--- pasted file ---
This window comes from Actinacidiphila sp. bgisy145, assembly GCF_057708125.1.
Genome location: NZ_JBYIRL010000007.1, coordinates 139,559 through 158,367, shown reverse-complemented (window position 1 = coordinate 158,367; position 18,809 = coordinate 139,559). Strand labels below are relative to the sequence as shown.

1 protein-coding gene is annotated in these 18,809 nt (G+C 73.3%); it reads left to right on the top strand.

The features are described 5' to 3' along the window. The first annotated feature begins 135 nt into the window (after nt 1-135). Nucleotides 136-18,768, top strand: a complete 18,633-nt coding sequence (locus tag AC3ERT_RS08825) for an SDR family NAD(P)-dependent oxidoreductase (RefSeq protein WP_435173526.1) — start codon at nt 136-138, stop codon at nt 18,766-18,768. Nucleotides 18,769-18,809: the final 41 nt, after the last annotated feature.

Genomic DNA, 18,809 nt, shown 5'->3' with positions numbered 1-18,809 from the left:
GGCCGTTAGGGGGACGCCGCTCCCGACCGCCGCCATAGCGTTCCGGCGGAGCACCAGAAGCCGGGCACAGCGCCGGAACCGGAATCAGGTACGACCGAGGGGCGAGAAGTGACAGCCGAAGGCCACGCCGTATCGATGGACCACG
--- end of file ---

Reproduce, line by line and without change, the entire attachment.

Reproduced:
This window comes from Actinacidiphila sp. bgisy145, assembly GCF_057708125.1.
Genome location: NZ_JBYIRL010000007.1, coordinates 139,559 through 158,367, shown reverse-complemented (window position 1 = coordinate 158,367; position 18,809 = coordinate 139,559). Strand labels below are relative to the sequence as shown.

1 protein-coding gene is annotated in these 18,809 nt (G+C 73.3%); it reads left to right on the top strand.

The features are described 5' to 3' along the window. The first annotated feature begins 135 nt into the window (after nt 1-135). Nucleotides 136-18,768, top strand: a complete 18,633-nt coding sequence (locus tag AC3ERT_RS08825) for an SDR family NAD(P)-dependent oxidoreductase (RefSeq protein WP_435173526.1) — start codon at nt 136-138, stop codon at nt 18,766-18,768. Nucleotides 18,769-18,809: the final 41 nt, after the last annotated feature.

Genomic DNA, 18,809 nt, shown 5'->3' with positions numbered 1-18,809 from the left:
GGCCGTTAGGGGGACGCCGCTCCCGACCGCCGCCATAGCGTTCCGGCGGAGCACCAGAAGCCGGGCACAGCGCCGGAACCGGAATCAGGTACGACCGAGGGGCGAGAAGTGACAGCCGAAGGCCACGCCGTATCGATGGACCACG